The breeding habitat is open and semi-open areas across North America east of the Rocky Mountains. The nest is a well-concealed cup in dense trees (particularly pine) or shrubs, usually near water; sometimes, the common grackle will nest in cavities or in man-made structures. It often nests in colonies, some being quite large. Bird houses are also a suitable nesting site. There are four to seven eggs.

This bird is a permanent resident in much of its range. Northern birds migrate in flocks to the southeastern United States.

Ecology and behavior[edit]

The common grackle forages on the ground, in shallow water or in shrubs; it will steal food from other birds. It is omnivorous, eating insects, minnows, frogs, eggs, berries, seeds, grain and even small birds and mice. Grackles at outdoor eating areas often wait eagerly until someone drops some food. They will rush forward and try to grab it, often snatching food out of the beak of another bird. Grackles prefer to eat from the ground at bird feeders, making scattered seed an excellent choice of food for them. In shopping centers, grackles can be regularly seen foraging for bugs, especially after a lawn trimming.

Along with some other species of grackles, the common grackle is known to practice "anting", rubbing insects on its feathers possibly to apply liquids such as formic acid secreted by the insects.

This bird's song is particularly harsh, especially when these birds, in a flock, are calling. Songs vary from, year round chewink chewink to a more complex breeding season ooo whew,whew,whew,whew,whew call that gets faster and faster and ends with a loud crewhewwhew! It also occasionally sounds like a power line buzzing. The grackle can also mimic the sounds of other birds or even humans, though not as precisely as the mockingbird, which is known to share its habitat in the Southeastern United States.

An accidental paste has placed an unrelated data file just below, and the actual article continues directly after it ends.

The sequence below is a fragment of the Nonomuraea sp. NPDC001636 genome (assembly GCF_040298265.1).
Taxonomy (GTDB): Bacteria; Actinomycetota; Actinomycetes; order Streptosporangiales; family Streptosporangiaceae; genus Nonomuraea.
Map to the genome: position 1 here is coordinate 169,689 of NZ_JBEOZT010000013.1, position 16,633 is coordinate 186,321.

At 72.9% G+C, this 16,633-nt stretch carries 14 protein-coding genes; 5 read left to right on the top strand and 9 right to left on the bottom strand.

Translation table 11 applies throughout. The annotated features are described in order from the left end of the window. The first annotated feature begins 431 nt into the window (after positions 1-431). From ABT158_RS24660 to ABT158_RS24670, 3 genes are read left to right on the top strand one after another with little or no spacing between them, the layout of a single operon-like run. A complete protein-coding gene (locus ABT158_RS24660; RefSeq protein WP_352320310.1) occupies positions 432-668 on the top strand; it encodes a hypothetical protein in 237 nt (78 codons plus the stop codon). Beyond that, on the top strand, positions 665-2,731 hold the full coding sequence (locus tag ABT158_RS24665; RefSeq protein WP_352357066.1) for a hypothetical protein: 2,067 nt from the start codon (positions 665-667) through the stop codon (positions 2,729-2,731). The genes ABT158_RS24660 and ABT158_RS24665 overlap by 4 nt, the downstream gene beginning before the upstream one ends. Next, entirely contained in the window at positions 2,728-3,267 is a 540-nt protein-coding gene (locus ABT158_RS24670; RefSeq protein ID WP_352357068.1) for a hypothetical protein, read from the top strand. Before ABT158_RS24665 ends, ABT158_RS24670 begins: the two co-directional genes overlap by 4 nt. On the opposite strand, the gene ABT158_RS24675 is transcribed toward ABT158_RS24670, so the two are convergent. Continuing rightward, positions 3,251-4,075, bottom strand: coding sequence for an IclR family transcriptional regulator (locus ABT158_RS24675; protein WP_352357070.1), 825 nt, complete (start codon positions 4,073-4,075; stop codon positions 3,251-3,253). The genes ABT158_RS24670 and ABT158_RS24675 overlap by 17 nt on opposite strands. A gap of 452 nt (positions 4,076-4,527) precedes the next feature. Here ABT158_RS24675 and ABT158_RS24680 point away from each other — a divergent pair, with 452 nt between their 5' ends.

In the breeding season, males tip their heads back and fluff up feathers to display and keep other males away. This same behavior is used as a defensive posture to attempt to intimidate predators. Male common grackles are less aggressive toward one another, and more cooperative and social, than the larger boat-tailed grackle species.

Grackles tend to congregate in large groups, popularly referred to as a plague or annoyance. This enables them to detect birds invading their territory, and predators, which are mobbed en masse to deter the intruders.

Relationship with humans[edit]

The range of this bird expanded west as forests were cleared. In some areas, it is now considered a pest by farmers because of their large numbers and fondness for grain. Despite a currently robust population, a recent study by the National Audubon Society of data from the Christmas Bird Count indicated that populations had declined by 61% to a population of 73 million from historic highs of over 190 million birds.[4]

Unlike many birds, the grackle benefits from the expansion of human populations due to its resourceful and opportunistic nature. Common grackles are considered a serious threat to crops by some, and notoriously difficult to exterminate and usually require the use of hawks or similar large birds of prey.[5][6]

Photo gallery[edit]

References[edit]

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Names and Taxonomy

Taxonomy

Comments: Composed of two groups, formerly considered as separate species: QUISCULA (Purple Grackle) and VERSICOLOR (Bronzed Grackle) (AOU 1998). In a phylogeny of quiscaline icterids based on morphological characteristics, Bjorklund (1991) treated VERSICOLOR and QUISCULA as separate species. In a study of mtDNA variation, Zink et al. (1991) regarded VERSICOLOR and QUISCULA as conspecific. See Zink et al. (1991) for a discussion of the probable mode of evolution of the purple and bronzed phenotypes of Q. QUISCULA (the seemingly high rate of gene flow may be an artifact of recent isolation of a group of grackles in which the bronzed phenotype evolved rapidly, and rapid and extensive range expansion, including the formation of the "hybrid" zone between the two phenotypes).